What is "local" defined to be? Why don't larger systems affect smaller ones? ie. Don't we need to consider the gravitational pull from all other objects in the universe? Is this "canceled" out somehow or do other objects just play such a small effect we don't consider them?
It's a bit difficult to give an all-encompassing definition of locality which isn't hopelessly broad, but we can phrase it in terms of your example.
In particle mechanics, a theory is local if the time-evolution of a particle is determined entirely by influences in its immediate neighborhood. For example, if we say that every pair of particles in the universe exerts an attractive gravitational force on each other, then this is a non-local theory because the force on me cannot be deduced from my immediate surroundings.
However, we can modify this theory to make it local by introducing the concept of a gravitational field which exists at every point in space. Even though the value of that field is determined by masses which may be very far away, it is the gravitational field at my precise location which exerts the force on me, making the theory local.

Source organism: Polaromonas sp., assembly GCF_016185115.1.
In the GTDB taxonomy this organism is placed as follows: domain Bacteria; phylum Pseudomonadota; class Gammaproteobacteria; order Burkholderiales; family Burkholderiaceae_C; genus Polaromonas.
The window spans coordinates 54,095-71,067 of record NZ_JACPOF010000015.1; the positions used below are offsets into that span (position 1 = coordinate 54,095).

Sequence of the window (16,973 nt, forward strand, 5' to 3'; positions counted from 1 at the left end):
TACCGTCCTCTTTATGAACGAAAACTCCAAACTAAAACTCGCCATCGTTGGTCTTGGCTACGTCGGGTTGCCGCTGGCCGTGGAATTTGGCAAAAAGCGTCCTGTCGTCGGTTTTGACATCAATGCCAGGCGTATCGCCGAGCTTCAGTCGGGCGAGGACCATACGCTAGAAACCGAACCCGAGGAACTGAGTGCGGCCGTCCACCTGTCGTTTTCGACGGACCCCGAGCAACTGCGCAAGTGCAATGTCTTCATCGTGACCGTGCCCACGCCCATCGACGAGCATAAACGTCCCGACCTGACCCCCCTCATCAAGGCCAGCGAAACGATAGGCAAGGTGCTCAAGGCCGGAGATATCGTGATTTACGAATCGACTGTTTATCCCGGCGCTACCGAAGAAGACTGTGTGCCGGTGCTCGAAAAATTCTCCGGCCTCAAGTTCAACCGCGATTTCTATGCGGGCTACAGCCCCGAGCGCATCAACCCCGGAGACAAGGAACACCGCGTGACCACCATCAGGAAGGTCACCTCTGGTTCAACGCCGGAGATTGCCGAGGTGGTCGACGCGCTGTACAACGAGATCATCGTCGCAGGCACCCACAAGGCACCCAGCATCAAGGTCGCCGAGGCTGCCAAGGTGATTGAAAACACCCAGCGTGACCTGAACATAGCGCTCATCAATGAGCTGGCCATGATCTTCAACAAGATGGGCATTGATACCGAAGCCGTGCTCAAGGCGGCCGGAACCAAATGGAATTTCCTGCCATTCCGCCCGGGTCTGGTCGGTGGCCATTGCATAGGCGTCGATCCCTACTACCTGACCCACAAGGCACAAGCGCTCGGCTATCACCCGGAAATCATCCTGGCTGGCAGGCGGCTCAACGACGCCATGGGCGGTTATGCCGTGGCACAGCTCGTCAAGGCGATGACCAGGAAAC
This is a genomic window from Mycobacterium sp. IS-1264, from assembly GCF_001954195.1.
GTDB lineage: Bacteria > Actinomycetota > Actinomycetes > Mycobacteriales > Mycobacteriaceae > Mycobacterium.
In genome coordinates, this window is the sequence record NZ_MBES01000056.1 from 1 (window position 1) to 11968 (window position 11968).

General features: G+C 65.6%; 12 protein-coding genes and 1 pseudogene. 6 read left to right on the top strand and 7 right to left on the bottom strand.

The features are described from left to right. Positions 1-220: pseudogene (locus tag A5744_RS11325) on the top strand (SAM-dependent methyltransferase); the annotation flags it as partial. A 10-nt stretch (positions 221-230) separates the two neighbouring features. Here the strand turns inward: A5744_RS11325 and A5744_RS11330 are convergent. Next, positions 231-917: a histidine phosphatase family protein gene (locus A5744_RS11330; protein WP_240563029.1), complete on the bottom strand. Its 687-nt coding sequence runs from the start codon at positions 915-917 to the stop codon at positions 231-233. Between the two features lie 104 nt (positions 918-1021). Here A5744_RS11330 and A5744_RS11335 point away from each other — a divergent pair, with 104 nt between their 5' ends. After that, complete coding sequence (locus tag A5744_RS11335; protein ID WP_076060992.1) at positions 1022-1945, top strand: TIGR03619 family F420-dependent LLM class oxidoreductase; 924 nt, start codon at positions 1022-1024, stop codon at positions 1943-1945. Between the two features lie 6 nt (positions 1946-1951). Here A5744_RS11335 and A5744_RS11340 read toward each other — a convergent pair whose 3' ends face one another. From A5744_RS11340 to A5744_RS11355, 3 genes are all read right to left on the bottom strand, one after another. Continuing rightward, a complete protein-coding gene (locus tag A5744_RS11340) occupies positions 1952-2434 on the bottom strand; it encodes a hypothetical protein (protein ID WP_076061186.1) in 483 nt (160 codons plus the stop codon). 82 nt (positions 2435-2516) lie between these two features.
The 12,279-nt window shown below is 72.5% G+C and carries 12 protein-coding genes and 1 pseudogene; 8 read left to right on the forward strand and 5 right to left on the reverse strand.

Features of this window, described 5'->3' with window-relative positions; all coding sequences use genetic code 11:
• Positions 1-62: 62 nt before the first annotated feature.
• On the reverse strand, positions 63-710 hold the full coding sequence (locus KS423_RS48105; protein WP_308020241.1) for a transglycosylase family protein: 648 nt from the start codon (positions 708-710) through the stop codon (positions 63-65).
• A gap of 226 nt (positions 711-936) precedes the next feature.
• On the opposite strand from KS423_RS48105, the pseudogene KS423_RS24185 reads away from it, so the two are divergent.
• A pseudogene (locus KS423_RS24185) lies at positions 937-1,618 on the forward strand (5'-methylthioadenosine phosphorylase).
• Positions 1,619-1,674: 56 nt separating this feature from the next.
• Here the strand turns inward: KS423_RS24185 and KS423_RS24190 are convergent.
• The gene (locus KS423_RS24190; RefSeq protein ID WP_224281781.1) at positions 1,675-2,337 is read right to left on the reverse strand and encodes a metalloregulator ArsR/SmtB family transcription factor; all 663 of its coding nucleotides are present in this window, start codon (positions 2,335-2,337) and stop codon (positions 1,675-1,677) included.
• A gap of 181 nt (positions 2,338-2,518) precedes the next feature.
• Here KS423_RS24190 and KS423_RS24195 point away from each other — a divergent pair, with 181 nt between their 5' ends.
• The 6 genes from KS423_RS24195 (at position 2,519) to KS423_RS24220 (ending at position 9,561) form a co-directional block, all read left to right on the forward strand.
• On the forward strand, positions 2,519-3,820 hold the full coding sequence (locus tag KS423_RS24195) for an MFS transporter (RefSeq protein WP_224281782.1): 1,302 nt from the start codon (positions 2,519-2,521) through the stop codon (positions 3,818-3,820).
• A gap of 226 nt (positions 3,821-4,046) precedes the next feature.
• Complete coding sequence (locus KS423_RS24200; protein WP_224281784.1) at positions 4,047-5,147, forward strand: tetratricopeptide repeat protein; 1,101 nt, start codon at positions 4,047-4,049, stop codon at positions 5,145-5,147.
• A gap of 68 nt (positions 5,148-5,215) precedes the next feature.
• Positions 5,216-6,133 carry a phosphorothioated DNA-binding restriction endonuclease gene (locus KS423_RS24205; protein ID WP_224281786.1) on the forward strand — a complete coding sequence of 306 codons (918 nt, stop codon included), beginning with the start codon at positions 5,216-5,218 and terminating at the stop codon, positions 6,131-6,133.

The difference between the local and non-local theories are more than superficial - the tangible existence of this local gravitational field introduces the possibility that it could carry momentum and energy in a way which could not reasonably be explained by the non-local "action-at-a-distance" which characterizes the non-local model.